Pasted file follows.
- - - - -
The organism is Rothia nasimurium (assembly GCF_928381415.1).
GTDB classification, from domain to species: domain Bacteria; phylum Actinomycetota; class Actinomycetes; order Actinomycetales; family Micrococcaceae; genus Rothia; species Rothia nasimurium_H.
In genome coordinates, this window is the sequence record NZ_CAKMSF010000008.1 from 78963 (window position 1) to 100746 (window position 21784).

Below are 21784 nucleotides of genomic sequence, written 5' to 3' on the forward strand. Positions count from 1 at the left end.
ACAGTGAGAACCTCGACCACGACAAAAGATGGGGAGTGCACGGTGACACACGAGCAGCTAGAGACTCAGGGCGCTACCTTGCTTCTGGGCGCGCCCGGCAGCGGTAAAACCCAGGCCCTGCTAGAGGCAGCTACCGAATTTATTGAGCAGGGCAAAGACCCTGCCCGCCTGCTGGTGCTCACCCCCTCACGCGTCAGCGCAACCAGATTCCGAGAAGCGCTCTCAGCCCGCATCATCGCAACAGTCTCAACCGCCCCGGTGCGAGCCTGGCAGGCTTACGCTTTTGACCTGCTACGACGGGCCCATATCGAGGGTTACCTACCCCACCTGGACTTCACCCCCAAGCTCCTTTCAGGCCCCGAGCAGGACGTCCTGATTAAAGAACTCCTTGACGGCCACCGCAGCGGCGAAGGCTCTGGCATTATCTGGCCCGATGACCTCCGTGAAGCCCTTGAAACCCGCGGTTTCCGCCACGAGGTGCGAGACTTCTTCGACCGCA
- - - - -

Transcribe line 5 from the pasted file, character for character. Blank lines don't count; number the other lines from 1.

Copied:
ACAGTGAGAACCTCGACCACGACAAAAGATGGGGAGTGCACGGTGACACACGAGCAGCTAGAGACTCAGGGCGCTACCTTGCTTCTGGGCGCGCCCGGCAGCGGTAAAACCCAGGCCCTGCTAGAGGCAGCTACCGAATTTATTGAGCAGGGCAAAGACCCTGCCCGCCTGCTGGTGCTCACCCCCTCACGCGTCAGCGCAACCAGATTCCGAGAAGCGCTCTCAGCCCGCATCATCGCAACAGTCTCAACCGCCCCGGTGCGAGCCTGGCAGGCTTACGCTTTTGACCTGCTACGACGGGCCCATATCGAGGGTTACCTACCCCACCTGGACTTCACCCCCAAGCTCCTTTCAGGCCCCGAGCAGGACGTCCTGATTAAAGAACTCCTTGACGGCCACCGCAGCGGCGAAGGCTCTGGCATTATCTGGCCCGATGACCTCCGTGAAGCCCTTGAAACCCGCGGTTTCCGCCACGAGGTGCGAGACTTCTTCGACCGCA